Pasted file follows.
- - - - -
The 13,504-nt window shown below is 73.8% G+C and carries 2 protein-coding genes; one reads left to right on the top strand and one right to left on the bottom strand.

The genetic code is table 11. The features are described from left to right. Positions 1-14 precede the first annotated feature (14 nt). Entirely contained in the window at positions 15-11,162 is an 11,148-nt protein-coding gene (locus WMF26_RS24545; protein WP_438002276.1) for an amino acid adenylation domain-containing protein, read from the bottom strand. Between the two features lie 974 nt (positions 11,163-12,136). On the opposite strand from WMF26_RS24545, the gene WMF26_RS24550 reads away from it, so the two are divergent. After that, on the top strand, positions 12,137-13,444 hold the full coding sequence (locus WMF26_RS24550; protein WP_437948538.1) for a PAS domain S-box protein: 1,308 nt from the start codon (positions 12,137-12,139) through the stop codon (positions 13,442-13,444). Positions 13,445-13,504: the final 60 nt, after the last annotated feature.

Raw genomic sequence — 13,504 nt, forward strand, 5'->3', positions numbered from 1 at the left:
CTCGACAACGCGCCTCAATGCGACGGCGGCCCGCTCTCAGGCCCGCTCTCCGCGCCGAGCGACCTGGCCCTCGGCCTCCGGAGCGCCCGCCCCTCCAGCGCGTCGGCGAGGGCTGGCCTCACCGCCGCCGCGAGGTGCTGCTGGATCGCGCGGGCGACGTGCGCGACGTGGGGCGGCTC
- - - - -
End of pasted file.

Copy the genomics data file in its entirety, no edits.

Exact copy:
The 13,504-nt window shown below is 73.8% G+C and carries 2 protein-coding genes; one reads left to right on the top strand and one right to left on the bottom strand.

The genetic code is table 11. The features are described from left to right. Positions 1-14 precede the first annotated feature (14 nt). Entirely contained in the window at positions 15-11,162 is an 11,148-nt protein-coding gene (locus WMF26_RS24545; protein WP_438002276.1) for an amino acid adenylation domain-containing protein, read from the bottom strand. Between the two features lie 974 nt (positions 11,163-12,136). On the opposite strand from WMF26_RS24545, the gene WMF26_RS24550 reads away from it, so the two are divergent. After that, on the top strand, positions 12,137-13,444 hold the full coding sequence (locus WMF26_RS24550; protein WP_437948538.1) for a PAS domain S-box protein: 1,308 nt from the start codon (positions 12,137-12,139) through the stop codon (positions 13,442-13,444). Positions 13,445-13,504: the final 60 nt, after the last annotated feature.

Raw genomic sequence — 13,504 nt, forward strand, 5'->3', positions numbered from 1 at the left:
CTCGACAACGCGCCTCAATGCGACGGCGGCCCGCTCTCAGGCCCGCTCTCCGCGCCGAGCGACCTGGCCCTCGGCCTCCGGAGCGCCCGCCCCTCCAGCGCGTCGGCGAGGGCTGGCCTCACCGCCGCCGCGAGGTGCTGCTGGATCGCGCGGGCGACGTGCGCGACGTGGGGCGGCTC